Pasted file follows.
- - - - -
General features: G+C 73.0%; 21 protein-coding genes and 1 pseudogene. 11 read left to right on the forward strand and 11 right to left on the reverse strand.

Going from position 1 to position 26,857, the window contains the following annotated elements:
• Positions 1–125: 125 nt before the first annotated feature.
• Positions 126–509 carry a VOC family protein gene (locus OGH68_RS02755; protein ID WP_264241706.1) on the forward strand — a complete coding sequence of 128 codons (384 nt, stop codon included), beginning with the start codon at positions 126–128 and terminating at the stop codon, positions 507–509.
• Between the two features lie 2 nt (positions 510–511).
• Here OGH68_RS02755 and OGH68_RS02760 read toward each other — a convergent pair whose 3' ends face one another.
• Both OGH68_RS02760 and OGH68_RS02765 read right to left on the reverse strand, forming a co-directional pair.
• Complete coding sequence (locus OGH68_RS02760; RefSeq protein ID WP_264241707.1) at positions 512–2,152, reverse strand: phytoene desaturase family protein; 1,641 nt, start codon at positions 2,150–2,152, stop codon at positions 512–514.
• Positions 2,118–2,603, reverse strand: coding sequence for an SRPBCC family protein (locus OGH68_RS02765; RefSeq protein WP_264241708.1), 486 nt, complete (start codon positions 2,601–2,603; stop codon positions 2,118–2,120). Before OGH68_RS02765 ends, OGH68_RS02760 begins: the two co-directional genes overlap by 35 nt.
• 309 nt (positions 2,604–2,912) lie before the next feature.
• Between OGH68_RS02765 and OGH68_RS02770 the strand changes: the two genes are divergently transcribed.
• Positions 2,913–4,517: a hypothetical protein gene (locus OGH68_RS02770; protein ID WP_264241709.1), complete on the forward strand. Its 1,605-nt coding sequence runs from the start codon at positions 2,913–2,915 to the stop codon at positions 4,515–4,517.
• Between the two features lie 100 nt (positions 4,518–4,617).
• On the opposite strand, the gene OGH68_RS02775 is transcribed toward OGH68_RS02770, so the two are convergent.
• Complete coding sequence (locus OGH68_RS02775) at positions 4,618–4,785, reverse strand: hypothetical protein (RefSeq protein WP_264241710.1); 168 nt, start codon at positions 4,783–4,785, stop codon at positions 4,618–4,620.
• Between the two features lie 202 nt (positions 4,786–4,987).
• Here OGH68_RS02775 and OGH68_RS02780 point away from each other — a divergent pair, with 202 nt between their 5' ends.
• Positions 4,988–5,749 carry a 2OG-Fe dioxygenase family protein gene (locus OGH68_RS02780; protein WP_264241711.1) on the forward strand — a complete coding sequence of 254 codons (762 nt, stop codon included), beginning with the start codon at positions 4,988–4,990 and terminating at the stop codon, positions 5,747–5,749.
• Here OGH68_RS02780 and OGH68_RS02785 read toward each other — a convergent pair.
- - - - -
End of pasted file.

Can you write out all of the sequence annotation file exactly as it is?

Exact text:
General features: G+C 73.0%; 21 protein-coding genes and 1 pseudogene. 11 read left to right on the forward strand and 11 right to left on the reverse strand.

Going from position 1 to position 26,857, the window contains the following annotated elements:
• Positions 1–125: 125 nt before the first annotated feature.
• Positions 126–509 carry a VOC family protein gene (locus OGH68_RS02755; protein ID WP_264241706.1) on the forward strand — a complete coding sequence of 128 codons (384 nt, stop codon included), beginning with the start codon at positions 126–128 and terminating at the stop codon, positions 507–509.
• Between the two features lie 2 nt (positions 510–511).
• Here OGH68_RS02755 and OGH68_RS02760 read toward each other — a convergent pair whose 3' ends face one another.
• Both OGH68_RS02760 and OGH68_RS02765 read right to left on the reverse strand, forming a co-directional pair.
• Complete coding sequence (locus OGH68_RS02760; RefSeq protein ID WP_264241707.1) at positions 512–2,152, reverse strand: phytoene desaturase family protein; 1,641 nt, start codon at positions 2,150–2,152, stop codon at positions 512–514.
• Positions 2,118–2,603, reverse strand: coding sequence for an SRPBCC family protein (locus OGH68_RS02765; RefSeq protein WP_264241708.1), 486 nt, complete (start codon positions 2,601–2,603; stop codon positions 2,118–2,120). Before OGH68_RS02765 ends, OGH68_RS02760 begins: the two co-directional genes overlap by 35 nt.
• 309 nt (positions 2,604–2,912) lie before the next feature.
• Between OGH68_RS02765 and OGH68_RS02770 the strand changes: the two genes are divergently transcribed.
• Positions 2,913–4,517: a hypothetical protein gene (locus OGH68_RS02770; protein ID WP_264241709.1), complete on the forward strand. Its 1,605-nt coding sequence runs from the start codon at positions 2,913–2,915 to the stop codon at positions 4,515–4,517.
• Between the two features lie 100 nt (positions 4,518–4,617).
• On the opposite strand, the gene OGH68_RS02775 is transcribed toward OGH68_RS02770, so the two are convergent.
• Complete coding sequence (locus OGH68_RS02775) at positions 4,618–4,785, reverse strand: hypothetical protein (RefSeq protein WP_264241710.1); 168 nt, start codon at positions 4,783–4,785, stop codon at positions 4,618–4,620.
• Between the two features lie 202 nt (positions 4,786–4,987).
• Here OGH68_RS02775 and OGH68_RS02780 point away from each other — a divergent pair, with 202 nt between their 5' ends.
• Positions 4,988–5,749 carry a 2OG-Fe dioxygenase family protein gene (locus OGH68_RS02780; protein WP_264241711.1) on the forward strand — a complete coding sequence of 254 codons (762 nt, stop codon included), beginning with the start codon at positions 4,988–4,990 and terminating at the stop codon, positions 5,747–5,749.
• Here OGH68_RS02780 and OGH68_RS02785 read toward each other — a convergent pair.